Words: 8835 - Pages: 36

Premium Essay

General Economics

...materialistic wants and desires continue to grow. - Newest camera phone - Larger television - Bigger house - Exotic vacation  Why can’t we have everything we want? - Our wants exceed our resources. Economics and Opportunity Cost  Economics – the study of how best to allocate scare resources among competing users.  Opportunity cost – The value or price of the most desired goods and services that are foregone in order to obtain something else. - The next best alternative that you give up. Factors of Production  Resource inputs used to produce goods and services.  The four resources: - Labor, land, capital and entrepreneurship  Resources are factors of production.  Economic resources – all natural human and manufactured resources that can be used in the production of goods and services.  Land – arable land, forests, minerals, energy (oil deposits and coal), water, air, wild plants, animals, birds and fish.  Labor – all the physical and intellectual talents that can be used in the production of goods and services.  Capital – all manufactured aids to production like tools, instruments, equipment, machines, factory, buildings, transportation, and distribution facilities that businesses use in producing goods and services. It does not include financial capital like money, stock, or bonds.  Entrepreneurship – the social human resource that organizes labor,...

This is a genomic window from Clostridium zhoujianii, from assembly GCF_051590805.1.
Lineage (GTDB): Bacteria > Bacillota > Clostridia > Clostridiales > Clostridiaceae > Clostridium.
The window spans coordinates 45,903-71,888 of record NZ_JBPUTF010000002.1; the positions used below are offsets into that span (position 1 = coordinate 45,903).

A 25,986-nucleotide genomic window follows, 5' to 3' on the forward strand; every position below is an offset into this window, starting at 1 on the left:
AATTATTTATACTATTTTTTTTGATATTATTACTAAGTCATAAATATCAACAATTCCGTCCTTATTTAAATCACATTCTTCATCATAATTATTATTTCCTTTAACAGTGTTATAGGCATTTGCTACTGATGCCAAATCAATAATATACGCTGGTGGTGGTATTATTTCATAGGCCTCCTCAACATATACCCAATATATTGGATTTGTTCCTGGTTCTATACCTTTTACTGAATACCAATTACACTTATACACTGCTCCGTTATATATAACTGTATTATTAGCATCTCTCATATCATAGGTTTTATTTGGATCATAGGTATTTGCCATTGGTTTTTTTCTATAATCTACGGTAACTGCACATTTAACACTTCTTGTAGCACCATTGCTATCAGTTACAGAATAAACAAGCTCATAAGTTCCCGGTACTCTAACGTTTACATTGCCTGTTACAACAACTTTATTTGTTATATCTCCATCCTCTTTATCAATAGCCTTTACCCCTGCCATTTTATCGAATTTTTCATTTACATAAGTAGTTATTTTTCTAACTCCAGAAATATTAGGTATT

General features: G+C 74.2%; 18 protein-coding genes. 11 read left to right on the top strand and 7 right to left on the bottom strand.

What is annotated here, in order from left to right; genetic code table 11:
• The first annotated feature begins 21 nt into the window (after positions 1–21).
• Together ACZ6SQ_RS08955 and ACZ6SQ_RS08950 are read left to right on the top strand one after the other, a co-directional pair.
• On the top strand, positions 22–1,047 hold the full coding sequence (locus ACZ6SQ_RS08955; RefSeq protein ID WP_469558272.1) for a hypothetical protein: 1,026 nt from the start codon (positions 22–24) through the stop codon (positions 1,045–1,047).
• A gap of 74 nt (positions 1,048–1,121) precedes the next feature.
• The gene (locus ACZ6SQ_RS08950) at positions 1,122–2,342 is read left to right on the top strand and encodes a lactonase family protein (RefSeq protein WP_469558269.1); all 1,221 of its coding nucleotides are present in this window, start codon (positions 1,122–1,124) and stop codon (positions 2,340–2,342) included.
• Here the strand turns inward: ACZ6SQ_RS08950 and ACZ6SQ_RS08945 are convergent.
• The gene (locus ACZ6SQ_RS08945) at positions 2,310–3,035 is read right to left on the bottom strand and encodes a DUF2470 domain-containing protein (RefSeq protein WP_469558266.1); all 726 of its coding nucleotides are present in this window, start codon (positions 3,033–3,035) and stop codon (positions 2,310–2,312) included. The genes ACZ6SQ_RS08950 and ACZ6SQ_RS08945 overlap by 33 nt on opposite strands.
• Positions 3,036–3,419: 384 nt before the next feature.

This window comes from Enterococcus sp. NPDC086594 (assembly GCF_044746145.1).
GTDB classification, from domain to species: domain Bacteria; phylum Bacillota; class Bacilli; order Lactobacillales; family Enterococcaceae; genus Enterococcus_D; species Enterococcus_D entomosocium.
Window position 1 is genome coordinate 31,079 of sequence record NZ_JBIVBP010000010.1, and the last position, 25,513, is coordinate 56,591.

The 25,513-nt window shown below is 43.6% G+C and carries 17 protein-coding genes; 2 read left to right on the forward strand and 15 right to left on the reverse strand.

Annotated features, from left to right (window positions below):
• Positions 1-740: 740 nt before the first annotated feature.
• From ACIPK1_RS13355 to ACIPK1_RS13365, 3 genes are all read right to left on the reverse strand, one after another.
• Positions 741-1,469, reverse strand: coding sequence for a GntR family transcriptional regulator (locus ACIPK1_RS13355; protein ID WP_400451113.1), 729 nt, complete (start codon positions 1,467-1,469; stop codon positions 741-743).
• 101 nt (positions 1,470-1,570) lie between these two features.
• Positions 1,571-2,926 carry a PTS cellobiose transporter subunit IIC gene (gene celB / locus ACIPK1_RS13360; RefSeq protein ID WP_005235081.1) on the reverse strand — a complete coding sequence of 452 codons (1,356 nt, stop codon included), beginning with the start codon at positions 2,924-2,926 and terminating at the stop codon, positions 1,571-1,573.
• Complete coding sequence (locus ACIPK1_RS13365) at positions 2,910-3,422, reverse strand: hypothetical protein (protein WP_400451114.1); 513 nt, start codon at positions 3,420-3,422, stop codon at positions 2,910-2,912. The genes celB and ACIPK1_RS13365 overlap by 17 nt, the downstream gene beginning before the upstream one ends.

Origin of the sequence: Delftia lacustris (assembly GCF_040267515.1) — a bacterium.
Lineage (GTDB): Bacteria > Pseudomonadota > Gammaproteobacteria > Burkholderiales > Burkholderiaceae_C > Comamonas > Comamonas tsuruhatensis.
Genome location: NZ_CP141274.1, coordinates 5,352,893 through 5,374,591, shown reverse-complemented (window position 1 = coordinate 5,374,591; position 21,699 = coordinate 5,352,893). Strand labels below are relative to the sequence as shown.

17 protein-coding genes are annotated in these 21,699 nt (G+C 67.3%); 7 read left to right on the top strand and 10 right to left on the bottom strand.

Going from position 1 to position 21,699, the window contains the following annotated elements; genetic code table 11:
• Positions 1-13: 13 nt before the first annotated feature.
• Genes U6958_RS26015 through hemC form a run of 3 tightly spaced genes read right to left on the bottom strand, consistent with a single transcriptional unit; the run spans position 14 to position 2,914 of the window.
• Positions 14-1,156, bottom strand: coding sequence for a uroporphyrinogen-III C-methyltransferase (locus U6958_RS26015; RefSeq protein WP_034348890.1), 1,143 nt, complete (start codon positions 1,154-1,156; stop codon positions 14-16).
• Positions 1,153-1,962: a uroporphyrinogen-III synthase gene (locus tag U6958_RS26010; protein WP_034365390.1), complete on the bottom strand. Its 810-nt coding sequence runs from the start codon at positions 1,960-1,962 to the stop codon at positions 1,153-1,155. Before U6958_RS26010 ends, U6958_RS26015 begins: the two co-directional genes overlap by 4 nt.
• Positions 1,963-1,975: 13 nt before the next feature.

Words: 16615 - Pages: 67

Premium Essay

The Pros And Cons Of Demand-Pullled Inflation

...greater output than the economy can produce and we need more cash to buy the same amount of goods as before and the value of money falls, so they have to compete in order to purchase limited amounts of products and services. Generally, the demand-pulled inflation result from any factor that increases aggregate demand. Also, an increase in export and two factors controlled by the government are increases in the quantity of money and increases in government purchases...

Words: 844 - Pages: 4

Premium Essay